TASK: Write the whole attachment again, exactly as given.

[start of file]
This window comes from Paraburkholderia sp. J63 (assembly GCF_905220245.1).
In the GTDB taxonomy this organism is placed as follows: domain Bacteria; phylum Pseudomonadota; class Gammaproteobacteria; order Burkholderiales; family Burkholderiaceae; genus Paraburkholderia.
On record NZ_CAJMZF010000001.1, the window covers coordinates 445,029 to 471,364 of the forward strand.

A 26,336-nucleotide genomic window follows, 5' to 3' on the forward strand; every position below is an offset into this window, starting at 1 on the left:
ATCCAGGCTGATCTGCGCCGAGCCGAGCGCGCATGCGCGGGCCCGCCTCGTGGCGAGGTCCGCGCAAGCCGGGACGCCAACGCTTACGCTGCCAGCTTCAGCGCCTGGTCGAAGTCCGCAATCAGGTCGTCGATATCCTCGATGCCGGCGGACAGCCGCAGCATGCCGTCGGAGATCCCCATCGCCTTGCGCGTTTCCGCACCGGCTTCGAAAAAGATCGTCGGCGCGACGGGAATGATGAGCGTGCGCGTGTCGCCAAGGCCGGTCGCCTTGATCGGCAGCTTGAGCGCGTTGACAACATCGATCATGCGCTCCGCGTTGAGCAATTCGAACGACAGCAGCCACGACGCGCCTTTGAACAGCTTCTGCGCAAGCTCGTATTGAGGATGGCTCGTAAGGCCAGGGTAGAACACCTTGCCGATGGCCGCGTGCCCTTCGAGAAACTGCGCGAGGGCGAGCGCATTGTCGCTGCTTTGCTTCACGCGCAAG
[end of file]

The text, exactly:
This window comes from Paraburkholderia sp. J63 (assembly GCF_905220245.1).
In the GTDB taxonomy this organism is placed as follows: domain Bacteria; phylum Pseudomonadota; class Gammaproteobacteria; order Burkholderiales; family Burkholderiaceae; genus Paraburkholderia.
On record NZ_CAJMZF010000001.1, the window covers coordinates 445,029 to 471,364 of the forward strand.

A 26,336-nucleotide genomic window follows, 5' to 3' on the forward strand; every position below is an offset into this window, starting at 1 on the left:
ATCCAGGCTGATCTGCGCCGAGCCGAGCGCGCATGCGCGGGCCCGCCTCGTGGCGAGGTCCGCGCAAGCCGGGACGCCAACGCTTACGCTGCCAGCTTCAGCGCCTGGTCGAAGTCCGCAATCAGGTCGTCGATATCCTCGATGCCGGCGGACAGCCGCAGCATGCCGTCGGAGATCCCCATCGCCTTGCGCGTTTCCGCACCGGCTTCGAAAAAGATCGTCGGCGCGACGGGAATGATGAGCGTGCGCGTGTCGCCAAGGCCGGTCGCCTTGATCGGCAGCTTGAGCGCGTTGACAACATCGATCATGCGCTCCGCGTTGAGCAATTCGAACGACAGCAGCCACGACGCGCCTTTGAACAGCTTCTGCGCAAGCTCGTATTGAGGATGGCTCGTAAGGCCAGGGTAGAACACCTTGCCGATGGCCGCGTGCCCTTCGAGAAACTGCGCGAGGGCGAGCGCATTGTCGCTGCTTTGCTTCACGCGCAAG